COPD

What is COPD?

COPD, or chronic obstructive pulmonary disease, occurs when air flow to the lungs is limited by several factors including loss of air sac and airway elasticity, inflamed airways, and destroyed walls between air sacs. This disease is progressive, meaning it gets worse overtime. In the United States, the two main conditions of COPD are emphysema and chronic bronchitis, with varying severity among patients. COPD is the 4th leading cause of death in the United States and affects over 16 million people. Overtime, it can lead to limitations in daily activities like walking and taking care of yourself. There is currently no cure to COPD, and damage to the lungs cannot be reversed, but there are lifestyle changes and treatments that can slow the progress and reduce symptoms of the disease.

Risk Factors

  • Smoking
  • Secondhand smoke
  • Family history
  • Age (over 40)
  • Air pollution
  • Chemical fumes or dusts from the workplace
  • Genetic condition: alpha-1 antitrypsin deficiency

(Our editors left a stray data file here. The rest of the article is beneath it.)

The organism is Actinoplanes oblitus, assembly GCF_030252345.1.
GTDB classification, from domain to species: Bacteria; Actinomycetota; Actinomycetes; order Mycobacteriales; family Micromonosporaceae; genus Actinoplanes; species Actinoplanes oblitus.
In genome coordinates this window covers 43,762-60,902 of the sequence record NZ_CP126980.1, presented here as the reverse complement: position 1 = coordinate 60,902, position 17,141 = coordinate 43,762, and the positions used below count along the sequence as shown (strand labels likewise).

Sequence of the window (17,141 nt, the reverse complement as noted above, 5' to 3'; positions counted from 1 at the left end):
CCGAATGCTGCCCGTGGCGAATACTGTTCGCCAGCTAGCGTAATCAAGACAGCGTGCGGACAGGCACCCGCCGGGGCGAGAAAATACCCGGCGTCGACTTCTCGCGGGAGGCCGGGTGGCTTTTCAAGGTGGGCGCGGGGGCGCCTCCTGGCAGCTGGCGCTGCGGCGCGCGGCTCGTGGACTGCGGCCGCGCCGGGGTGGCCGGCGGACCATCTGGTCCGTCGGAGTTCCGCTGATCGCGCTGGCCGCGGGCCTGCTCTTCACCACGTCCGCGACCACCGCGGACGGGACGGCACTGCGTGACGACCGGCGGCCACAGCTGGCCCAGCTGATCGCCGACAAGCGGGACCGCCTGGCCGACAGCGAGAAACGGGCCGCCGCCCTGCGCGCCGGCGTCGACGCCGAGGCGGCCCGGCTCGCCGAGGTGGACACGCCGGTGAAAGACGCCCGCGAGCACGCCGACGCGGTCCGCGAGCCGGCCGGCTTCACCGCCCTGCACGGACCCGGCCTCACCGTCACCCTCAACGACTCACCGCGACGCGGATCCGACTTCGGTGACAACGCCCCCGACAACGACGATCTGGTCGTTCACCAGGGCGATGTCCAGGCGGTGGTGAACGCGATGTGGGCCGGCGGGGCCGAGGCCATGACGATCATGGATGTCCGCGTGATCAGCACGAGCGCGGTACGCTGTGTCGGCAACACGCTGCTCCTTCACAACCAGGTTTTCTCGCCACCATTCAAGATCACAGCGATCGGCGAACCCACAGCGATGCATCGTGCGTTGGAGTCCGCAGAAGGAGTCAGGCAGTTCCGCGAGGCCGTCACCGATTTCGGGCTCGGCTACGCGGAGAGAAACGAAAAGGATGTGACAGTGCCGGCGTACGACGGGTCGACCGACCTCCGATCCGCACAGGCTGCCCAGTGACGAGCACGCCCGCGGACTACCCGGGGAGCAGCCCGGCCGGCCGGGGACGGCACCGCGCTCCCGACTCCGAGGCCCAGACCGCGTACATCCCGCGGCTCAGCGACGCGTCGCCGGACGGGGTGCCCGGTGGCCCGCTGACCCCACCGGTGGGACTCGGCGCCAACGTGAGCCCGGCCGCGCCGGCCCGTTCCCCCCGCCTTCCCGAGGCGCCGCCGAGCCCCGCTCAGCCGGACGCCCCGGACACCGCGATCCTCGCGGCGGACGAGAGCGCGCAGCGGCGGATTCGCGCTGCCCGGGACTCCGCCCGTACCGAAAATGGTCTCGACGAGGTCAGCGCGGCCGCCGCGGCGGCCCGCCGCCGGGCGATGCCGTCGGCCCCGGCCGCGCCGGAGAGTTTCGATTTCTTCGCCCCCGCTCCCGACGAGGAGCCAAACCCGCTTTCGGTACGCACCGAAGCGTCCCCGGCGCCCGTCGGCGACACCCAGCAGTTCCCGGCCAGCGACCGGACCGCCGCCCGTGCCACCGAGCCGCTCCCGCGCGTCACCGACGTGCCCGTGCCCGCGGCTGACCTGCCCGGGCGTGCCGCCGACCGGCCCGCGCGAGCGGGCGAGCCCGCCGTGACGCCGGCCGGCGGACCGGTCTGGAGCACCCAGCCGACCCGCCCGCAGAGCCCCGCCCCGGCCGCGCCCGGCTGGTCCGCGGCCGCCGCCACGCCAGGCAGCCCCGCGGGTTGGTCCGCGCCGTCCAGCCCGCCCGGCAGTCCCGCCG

• Asthma
%
of COPD cases are linked to smoking

Symptoms

  • Ongoing cough, often with mucus
  • Shortness of breath
  • Wheezing when you breathe
  • Chest tightness
  • Frequent colds and respiratory infections
COPD is the number
cause of death in the United States

Pulmonary Function Tests

  • Spirometry: measures amount and speed of air you can blow out, can help detect COPD before symptoms appear
  • Chest x-ray or CT scan: can determine whether COPD or another condition is causing your symptoms
  • Arterial blood gas test: measures oxygen level in your blood, showing the severity of your COPD.

Treatments

  • Bronchodilators: relax the muscles around your airways, making breathing easier
  • Steroids: More common with severe cases, helps to relieve breathing problems
  • Oxygen Therapy: provides oxygen through nasal prongs or a mask to improve breathing and allow for greater mobility.

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